All passengers should be registered and paid in full for your tour by at least 90 days prior to departure. Keep in mind that flights typically require 90% utilization at 90 days out, so you should remove anyone who plans to cancel prior to the 90 days.

Submit Names for Flight Split (if applicable)

If your group is required to utilize more than one flight for any portion of your trip, you should submit a roster for each flight based on the number of seats available. If instruments are being split, you should include that information as well.

Confirm Your Final Performance Specifications

Now that your passenger list is finalized, cross-check all of your passengers with the appropriate instrument/equipment needs submitted earlier. Work with your tour company on any changes needed.

Confirm Your Final Repertoire

Submit your final repertoire to your performance tour company no less than 90 days prior to your trip. Be sure to specify composer, arrangement and musical movement when possible as well as approximate timings of each piece. Please note that some venues may require your final repertoire earlier than 90 days, in which case your performance tour company will discuss with you ahead of time.

What to Do: 2 Months Prior to Departure

Submit the Bus Split (if applicable)

If it is required for your group to travel on more than one bus while overseas, you will be asked to submit a roster of who is to be on which bus.  Your performance tour company can tell you the number of buses and seats per bus. The final rosters are important as they assist the Tour Managers with accounting for each passenger while overseas.

Complete the Rooming List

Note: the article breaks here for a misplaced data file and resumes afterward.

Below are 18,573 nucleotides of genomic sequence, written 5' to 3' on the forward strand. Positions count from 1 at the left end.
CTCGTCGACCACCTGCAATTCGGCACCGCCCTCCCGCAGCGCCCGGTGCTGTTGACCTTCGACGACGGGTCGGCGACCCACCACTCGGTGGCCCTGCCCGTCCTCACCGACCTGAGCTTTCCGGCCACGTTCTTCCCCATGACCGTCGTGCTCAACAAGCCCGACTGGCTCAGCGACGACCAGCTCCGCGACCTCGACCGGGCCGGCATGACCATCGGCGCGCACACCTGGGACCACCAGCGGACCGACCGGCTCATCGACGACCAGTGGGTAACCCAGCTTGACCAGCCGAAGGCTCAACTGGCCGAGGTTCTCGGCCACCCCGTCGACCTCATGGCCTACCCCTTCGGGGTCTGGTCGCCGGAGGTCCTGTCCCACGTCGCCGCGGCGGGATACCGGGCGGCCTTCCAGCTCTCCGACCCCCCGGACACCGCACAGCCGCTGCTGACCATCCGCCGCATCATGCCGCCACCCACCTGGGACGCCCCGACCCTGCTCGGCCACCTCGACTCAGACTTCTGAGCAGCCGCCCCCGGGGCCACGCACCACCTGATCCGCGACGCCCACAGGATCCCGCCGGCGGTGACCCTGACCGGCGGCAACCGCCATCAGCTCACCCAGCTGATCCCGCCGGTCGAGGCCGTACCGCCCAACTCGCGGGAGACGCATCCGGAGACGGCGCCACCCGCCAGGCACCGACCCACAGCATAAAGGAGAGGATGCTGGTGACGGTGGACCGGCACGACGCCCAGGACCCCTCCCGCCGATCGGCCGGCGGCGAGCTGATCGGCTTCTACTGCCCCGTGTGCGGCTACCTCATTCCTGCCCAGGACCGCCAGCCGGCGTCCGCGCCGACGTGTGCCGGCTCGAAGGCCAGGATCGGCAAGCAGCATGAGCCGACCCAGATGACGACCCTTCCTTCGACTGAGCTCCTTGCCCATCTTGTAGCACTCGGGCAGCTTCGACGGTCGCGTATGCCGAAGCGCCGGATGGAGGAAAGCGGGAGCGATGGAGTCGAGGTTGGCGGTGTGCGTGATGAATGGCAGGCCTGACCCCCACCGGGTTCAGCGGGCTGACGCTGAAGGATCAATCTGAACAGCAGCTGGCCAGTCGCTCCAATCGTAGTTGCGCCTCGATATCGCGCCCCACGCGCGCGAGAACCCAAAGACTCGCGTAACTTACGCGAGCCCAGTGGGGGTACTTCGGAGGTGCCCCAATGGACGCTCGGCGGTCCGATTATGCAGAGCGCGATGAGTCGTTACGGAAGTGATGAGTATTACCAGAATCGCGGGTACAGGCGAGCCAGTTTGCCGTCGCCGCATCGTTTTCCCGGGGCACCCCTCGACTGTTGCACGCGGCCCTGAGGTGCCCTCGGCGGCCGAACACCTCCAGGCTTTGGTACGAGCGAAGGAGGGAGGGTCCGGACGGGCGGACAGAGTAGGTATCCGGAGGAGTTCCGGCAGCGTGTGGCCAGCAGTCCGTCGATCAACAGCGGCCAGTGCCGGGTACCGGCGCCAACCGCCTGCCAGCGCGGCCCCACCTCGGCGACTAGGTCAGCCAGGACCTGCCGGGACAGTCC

Your performance tour company will send the rooming configuration provided at each hotel. You should then submit a list of how your participants would like to be roomed together.

Assess Your Oversized Instruments

If you are traveling with large instruments, check with the airline to see if you will incur fees. The fees are dependent upon the airline.

3Favorite

What to Do: 1 Month Prior to Departure

Complete an Emergency Contact List

Choose one person to act as the primary U.S. contact for communication between the group and their families. This person can be a participant’s family member, a school administrator, or a member of your family not traveling with you on the tour. Then send the performance tour company this person’s name/number/email along with each passenger’s emergency contact information.

Check Signatures on Consent Forms

Do one more cross-check to make sure everyone has a consent form (for minors under 18). Your performance tour company may also require their own form that passengers must sign.

Check and Send the Passport List                            

Do one last check that everyone has their passport. Make sure passengers send their passport information (#, expire date, issue date, country) to the performance tour company. Passport information is now necessary in most overseas hotels. Your performance tour company will send over this information to the hotels.

What to Do: 2 Weeks Out

Around this time, your performance tour company will have your itinerary finalized. Send the final itinerary to your group along with a packing list and some destination tips to generate excitement! Download our sample packing list for musicians!

What to Do: On Tour

Enjoy yourself! Let your tour manager take care of you and your passengers. They are your “go-to” for any of your needs while on tour. Be sure to post photos or blog about your experiences overseas!


 

The post A First-Timers Timeline for Planning a Performance Tour appeared first on Backstage at Encore Tours.

 

About the Author

Tori Cook

Having grown up in a military family, Tori traveled the world at a young age and has visited over 25 countries to date. She is the former Director of Marketing and Business Development at Encore Tours and her passion for travel is matched only by her love of music. She holds bachelor degrees in Vocal Performance and Music Theory and currently performs with Chorus pro Musica in the Boston area. She also directs the Harborlight Show Chorus, a small barbershop chorus in the North Shore.